A Call For Immunization

Feb 8, 2018
Mary Cullen / NPR Illinois | 91.9 UIS

With more cases of vaccine-preventable disease in Illinois, doctors say shots should not be skipped.

Dusty Rhodes


Five babies at a day care center in Palatine, a northwest suburb of Chicago, have the measles. These infants were vulnerable because they are all under the age of 1, and therefore too young to get the measles vaccine. It’s the latest in a rash of cases that have shown up in about a dozen states -- focusing new attention on families who choose not to vaccinate their children.

Springfield District 186 plans to give parents and students a shorter deadline for immunizations and physicals next school year. They'll have to be completed by the 10th day of school, which means around the end of August. That's much sooner than this year's mid-October deadline. Around 500 students failed to comply and some were out of school for up to 3 weeks.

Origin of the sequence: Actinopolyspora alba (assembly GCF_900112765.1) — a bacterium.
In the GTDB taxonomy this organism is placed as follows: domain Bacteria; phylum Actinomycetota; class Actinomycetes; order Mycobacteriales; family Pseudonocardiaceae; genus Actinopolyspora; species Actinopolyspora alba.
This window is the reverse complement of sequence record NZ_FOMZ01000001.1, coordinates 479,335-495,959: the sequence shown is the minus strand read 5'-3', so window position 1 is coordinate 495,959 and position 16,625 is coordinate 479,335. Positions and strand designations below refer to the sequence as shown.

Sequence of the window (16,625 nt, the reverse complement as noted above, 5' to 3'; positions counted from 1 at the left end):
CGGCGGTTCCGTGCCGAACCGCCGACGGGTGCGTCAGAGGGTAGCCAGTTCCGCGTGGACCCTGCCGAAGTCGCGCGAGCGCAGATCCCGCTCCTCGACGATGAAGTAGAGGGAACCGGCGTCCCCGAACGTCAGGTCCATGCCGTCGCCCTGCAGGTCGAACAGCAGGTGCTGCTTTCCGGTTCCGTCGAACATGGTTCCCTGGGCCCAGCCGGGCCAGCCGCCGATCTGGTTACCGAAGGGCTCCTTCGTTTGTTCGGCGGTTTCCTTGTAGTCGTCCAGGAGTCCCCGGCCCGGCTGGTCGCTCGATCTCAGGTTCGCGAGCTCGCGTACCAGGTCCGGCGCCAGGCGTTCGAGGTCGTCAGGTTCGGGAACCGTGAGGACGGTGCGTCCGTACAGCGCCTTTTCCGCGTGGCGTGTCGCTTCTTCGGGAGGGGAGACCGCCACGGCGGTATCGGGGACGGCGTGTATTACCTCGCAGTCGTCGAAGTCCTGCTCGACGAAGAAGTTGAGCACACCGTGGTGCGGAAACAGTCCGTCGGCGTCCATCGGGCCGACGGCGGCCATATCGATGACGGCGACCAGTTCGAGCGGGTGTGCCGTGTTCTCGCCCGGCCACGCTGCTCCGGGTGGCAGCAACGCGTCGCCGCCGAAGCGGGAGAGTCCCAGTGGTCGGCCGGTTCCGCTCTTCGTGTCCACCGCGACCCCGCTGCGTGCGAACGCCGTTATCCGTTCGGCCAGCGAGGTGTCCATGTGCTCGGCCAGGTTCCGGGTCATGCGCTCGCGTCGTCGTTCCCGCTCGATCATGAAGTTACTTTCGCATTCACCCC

Though there is widespread support of the HPV vaccine, there will be opponents to the idea of requiring inoculation for preteen girls.

Lawmakers could face a dilemma this spring: whether the state should play guardian angel to Illinois' preteens.

A proposal is in the works to require vaccinations for 11- and 12-year-old girls that are designed to stop certain types of the human papillomavirus, the most common sexually transmitted disease. The virus, HPV for short, also is linked to cervical cancer.